Tag Archives: New York

Tall Ships, July 4, 1976. New York Harbor to Hudson River.In 1976 I lived in a highrise apartment in Yonkers, a few miles up the Hudson River from Manhattan. A couple of friends lived on the same floor but on the river side. From their balcony they had a great view of the river all the way south to the George Washington Bridge.

On July 4, the day of the United States Bicentennial, my friends invited me to come out on their balcony to view Operation Sail. Sixteen ships had sailed to New York City from all over the world to celebrate the 200th anniversary of American Independence. They’d come from Europe, Scandinavia, Central and South America, the Soviet Union and even Japan. All were working ships with young crews learning to sail the way that seafarers had sailed for uncounted centuries.

Of course, I said yes to the invitation. It was Sunday and the weather was fairly clear except for the slight haze that hung over the water. I could make out the pale silhouette of the bridge as we waited for the ships to come into view.

Suddenly one of my friends touched my arm. “Look,” she said, and pointed. I caught my breath. From beneath the bridge, sails were moving upriver. They were faint and far away, growing slowly larger. Soon there were three.

Like the ships from far away that had come into this river three, even four hundred years before, they passed between the dark cliffs on each side of the Hudson, swaying slightly, unrelenting as time. Ghost ships. Haunted ships. Invaders.

I felt my lips grow cold. I was afraid.

The feeling is clear to me even after so many years, maybe more because my reaction was so unexpected. It was as though I’d been standing on the banks of the river that day when the first European ship had come into the estuary. I’d looked up to see a massive craft with great wings that filled with wind and brought the future into my land. A future that I didn’t want and couldn’t have imagined.

I couldn’t look for long. I left the balcony. The image, the feeling, they’ll always stay with me.

Standing Shoulder to Shoulder

Live oak on riverbank, 12-30-11The changing of the year was exquisite in our corner of the Hill Country

My husband and I never get tired of walking down to the river. With the variable weather, the rising and falling waters, the freely roaming animals, the constantly changing light and shadow, the wind like ocean surf and our unique neighbors, this is the most alive place we’ve ever been.

Sometimes we’re stunned that we ended up in this place, though moving here was a deliberate decision. We’re also stunned that we–who can go for days without wanting to speak to another human besides ourselves–we’re stunned that we like so many people here. And there are so many worth liking.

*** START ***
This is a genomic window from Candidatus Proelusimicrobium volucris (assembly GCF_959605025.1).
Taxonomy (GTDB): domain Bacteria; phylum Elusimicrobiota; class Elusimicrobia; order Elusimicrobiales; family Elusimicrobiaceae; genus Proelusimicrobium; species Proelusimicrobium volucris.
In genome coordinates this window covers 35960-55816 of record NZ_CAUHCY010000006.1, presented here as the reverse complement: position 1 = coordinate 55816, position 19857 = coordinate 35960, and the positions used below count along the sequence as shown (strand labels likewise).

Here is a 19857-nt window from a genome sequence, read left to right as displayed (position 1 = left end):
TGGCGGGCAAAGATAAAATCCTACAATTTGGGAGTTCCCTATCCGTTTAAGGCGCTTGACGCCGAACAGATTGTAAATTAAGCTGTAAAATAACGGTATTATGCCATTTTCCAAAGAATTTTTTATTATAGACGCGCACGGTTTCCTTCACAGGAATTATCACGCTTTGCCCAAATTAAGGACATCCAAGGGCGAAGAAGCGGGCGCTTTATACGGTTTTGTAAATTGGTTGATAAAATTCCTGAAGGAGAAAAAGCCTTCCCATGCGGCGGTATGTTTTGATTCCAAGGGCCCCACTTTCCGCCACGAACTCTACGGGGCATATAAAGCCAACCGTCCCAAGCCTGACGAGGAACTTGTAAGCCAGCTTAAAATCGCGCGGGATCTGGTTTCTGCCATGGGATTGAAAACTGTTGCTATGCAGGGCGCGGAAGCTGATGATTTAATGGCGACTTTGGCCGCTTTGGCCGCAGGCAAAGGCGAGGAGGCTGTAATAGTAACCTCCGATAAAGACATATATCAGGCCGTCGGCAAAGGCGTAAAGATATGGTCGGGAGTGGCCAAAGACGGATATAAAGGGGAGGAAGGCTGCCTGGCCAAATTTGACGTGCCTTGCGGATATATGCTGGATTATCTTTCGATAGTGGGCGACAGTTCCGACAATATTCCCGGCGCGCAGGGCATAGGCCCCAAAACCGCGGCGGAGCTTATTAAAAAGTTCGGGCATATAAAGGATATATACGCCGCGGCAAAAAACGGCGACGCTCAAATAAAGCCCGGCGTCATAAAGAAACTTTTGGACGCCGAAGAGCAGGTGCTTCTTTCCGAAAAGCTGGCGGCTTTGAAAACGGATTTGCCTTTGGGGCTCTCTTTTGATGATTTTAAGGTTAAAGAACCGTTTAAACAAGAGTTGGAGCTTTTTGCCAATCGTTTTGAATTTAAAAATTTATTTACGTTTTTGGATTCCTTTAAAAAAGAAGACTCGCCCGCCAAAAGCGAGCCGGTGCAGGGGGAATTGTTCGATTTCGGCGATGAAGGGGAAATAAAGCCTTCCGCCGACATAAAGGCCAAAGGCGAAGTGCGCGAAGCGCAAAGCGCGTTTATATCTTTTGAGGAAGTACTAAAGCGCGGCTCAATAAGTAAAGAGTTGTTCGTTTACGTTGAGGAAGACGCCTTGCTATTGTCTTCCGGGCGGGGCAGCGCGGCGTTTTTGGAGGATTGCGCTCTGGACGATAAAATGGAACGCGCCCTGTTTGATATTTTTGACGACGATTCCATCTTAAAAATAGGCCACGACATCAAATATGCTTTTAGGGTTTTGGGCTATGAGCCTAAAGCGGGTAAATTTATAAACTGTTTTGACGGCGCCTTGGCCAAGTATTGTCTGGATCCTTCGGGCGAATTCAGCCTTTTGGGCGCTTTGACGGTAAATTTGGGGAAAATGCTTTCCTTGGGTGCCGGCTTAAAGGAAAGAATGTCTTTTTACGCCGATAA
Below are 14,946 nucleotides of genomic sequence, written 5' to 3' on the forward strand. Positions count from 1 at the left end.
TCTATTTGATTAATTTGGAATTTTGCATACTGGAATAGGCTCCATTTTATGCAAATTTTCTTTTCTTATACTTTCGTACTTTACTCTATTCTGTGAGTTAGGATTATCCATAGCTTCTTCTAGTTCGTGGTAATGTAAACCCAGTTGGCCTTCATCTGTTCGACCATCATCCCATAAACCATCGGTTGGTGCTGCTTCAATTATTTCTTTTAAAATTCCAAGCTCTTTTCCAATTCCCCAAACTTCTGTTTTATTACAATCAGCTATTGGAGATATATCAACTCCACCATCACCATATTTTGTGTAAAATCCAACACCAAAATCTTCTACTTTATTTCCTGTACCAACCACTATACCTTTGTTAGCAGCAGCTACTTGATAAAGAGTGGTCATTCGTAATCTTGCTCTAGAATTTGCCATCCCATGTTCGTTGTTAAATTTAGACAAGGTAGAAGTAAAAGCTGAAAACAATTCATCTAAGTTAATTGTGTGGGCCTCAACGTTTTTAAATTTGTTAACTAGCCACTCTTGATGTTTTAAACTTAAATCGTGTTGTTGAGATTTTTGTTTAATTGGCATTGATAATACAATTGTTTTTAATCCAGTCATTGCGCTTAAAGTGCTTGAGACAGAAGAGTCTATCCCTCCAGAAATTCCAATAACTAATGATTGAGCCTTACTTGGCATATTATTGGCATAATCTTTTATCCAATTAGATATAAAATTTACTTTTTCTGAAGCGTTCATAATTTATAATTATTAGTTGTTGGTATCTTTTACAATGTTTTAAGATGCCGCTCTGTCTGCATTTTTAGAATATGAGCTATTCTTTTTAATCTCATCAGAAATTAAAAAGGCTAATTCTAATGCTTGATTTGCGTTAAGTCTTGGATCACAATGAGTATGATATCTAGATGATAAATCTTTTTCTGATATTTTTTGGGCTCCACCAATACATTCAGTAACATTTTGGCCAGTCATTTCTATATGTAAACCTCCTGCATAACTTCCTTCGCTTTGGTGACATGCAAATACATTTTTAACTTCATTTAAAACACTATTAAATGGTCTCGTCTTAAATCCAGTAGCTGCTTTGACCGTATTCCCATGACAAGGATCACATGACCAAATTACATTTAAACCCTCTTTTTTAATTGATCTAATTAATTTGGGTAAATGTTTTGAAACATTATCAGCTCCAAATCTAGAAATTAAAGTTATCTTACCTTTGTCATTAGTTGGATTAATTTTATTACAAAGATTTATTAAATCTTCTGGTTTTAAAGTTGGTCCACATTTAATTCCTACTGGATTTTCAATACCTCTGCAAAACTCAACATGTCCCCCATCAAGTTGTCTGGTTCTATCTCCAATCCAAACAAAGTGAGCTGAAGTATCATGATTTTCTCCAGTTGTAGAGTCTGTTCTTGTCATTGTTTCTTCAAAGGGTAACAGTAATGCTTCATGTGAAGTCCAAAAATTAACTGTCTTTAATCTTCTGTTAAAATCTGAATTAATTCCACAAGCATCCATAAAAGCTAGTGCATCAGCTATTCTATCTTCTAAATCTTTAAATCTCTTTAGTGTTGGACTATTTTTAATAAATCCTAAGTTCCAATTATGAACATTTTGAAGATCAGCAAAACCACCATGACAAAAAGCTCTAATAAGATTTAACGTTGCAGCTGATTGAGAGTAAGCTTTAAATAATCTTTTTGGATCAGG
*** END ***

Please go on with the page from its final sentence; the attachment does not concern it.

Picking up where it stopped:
It’s not like we’ve been holed up somewhere all our lives. Each of us has lived in other states and traveled extensively. We’re originally from New York, my husband from the City and myself from the Island. But now we become uneasy when we cross the Cibolo River into the moderate congestion of San Antonio. The little town of Blanco, north of us, is as bustling and cosmopolitan a burg as we want to visit.

We’re not withdrawing from life. We’re doing the opposite. We have more positive human interaction than ever before because the people here are different.

Perhaps that’s because this area retains some of its frontier quality. This place was the edge of Comanchería before the 1860’s, and Apachería before that. Settled mostly by mountaineers from Tennessee, Missouri and Arkansas, and then by German immigrants just before the Civil War, Texans here count their generations on a single hand. The past is recent. There are fewer people, but more interconnections among people.

On a frontier, it’s vital to know the character of your neighbors. People talk to each other here. People measure each other here. Each person is an asset or a liability. Can your neighbors be trusted? If you help them in an emergency, will they come to your aid when it’s your turn to need help? Will they stand firm? There’s a degree of solidarity, of standing shoulder to shoulder, that seems to be handed down from an earlier time. It’s a strange but wonderful feeling to stand shoulder to shoulder with people you know you can trust.

On a frontier, people’s jobs don’t define them. They define their jobs. They do what they have to do. They make opportunity. Conchay and Mari opened a Mexican restaurant that revived a dying shopping center, then opened a Chinese restaurant next to it. Derek runs a 300-acre ranch and is one of the two fire department captains. Paty sells the best tacos in 50 miles from a tiny trailer on the side of the road. There’s confidence and self-sufficiency here that we’ve never seen in a city or a suburb.

People are more individual. Not that they try to be–they are. Katie, who worked in a factory, has such an original mind that we’ve thought about walking around after her with a pad and pen, writing down what she says. Her husband built an airplane in their living room.

Most amazingly, there’s no propaganda–or, at least, propaganda is recognized for being just that. Only after we left the East and West Coasts did we realize how bombarded the rest of the country is with constant propaganda.

This isn’t Pollyanna-land. There are plenty of problems, including underemployment, poverty, drugs, drought, flood and fire. But we’ve found what feels like normal life. Standing shoulder to shoulder with our neighbors, we mean to hold on to it as long as we can.

By S.J. Driscoll